Hats by Laurence Bossion (129849)

Fashion has changed. The trend is more about what you can create out of the fashion pieces that you have. With media moving so fast, the news hits its audiences instantly. In fact, you can ask, “What’s news?” You have already seen it. Just think about it!

At Laurence Bossion’s show, his hat design ideas were inspired by his work on the idea of transmission and emphasizing certain details from men’s suits.

“I create unique pieces by directly cutting into vintage suits and bringing forward such details as pockets, collar lapel, interior lining or tail canvas,” he explained. These select pieces often bear no emotions for the initiated eye. Anyone with a sensitivity to it knows his styles are built through a history of working these materials. In the collection, he shows the details in stitches that reveal all the workshop hours spent on his designs. He enjoys going into them, shedding light on those little nothings, which make everything. To him, designing becomes a game to choose from those little nothings that make everything.

From a direct cut into men’s suits, he starts to create the birth of a cap, a beret or a cloche. Of course, there are the designer’s little fabrication secrets that are unveiled along the runway so their initial role can be explained. They contribute to this unique piece, which keeps the original pocket. The secret opening of the pocket is part of its specific character. Some hat styles reflect the personality of the person who will wear the hat.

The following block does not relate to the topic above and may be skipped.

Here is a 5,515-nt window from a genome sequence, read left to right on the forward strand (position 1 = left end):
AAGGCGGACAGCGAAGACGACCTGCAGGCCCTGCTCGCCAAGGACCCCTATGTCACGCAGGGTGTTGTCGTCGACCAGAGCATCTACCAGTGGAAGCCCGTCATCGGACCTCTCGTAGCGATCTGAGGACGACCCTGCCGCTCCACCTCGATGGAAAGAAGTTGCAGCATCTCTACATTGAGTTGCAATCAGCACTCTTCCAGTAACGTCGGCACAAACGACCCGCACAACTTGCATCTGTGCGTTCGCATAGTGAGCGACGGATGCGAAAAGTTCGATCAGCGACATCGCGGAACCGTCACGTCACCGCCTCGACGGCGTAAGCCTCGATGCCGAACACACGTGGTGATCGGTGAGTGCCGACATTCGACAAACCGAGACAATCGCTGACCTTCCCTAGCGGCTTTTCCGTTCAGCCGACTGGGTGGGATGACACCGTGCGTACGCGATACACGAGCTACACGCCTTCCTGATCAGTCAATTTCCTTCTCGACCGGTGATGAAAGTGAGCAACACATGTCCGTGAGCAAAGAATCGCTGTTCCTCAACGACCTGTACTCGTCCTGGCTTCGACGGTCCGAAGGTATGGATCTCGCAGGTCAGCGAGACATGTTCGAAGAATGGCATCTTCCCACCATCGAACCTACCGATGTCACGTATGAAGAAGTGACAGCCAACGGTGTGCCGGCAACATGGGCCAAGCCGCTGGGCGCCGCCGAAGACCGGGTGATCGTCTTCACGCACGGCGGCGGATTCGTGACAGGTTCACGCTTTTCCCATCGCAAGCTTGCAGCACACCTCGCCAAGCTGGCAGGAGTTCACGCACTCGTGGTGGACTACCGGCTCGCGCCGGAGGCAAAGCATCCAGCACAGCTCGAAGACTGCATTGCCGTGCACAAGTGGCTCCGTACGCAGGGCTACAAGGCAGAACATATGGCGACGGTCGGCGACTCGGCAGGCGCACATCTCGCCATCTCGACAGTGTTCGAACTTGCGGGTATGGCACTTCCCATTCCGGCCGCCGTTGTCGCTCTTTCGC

The apparent masculinity of a classical men’s fabric is now underlined with fine leather, soft feathers or a draped men’s tie. It’s all in the mixing of masculine and feminine codes. The shapes and materials are very important. In the same way, day, and evening and night fabrics find themselves intertwined.

To become spectacular headpieces or playful fascinators, Prince de Galles petals are accented with red and blend themselves with fantastic feathers. Here, materials interact with one another. For fall-winter 2015, there seems to be a dialogue born between a strict felt and frivolous tutu.

Metamorphosis has its importance. The hats divide and multiply themselves using zips, which can separate each piece or link the others together. A veil adorning a brim can become a necklace. Nothing is lost. Everything is created, transformed and transmitted. You, then, become the designer of your own look.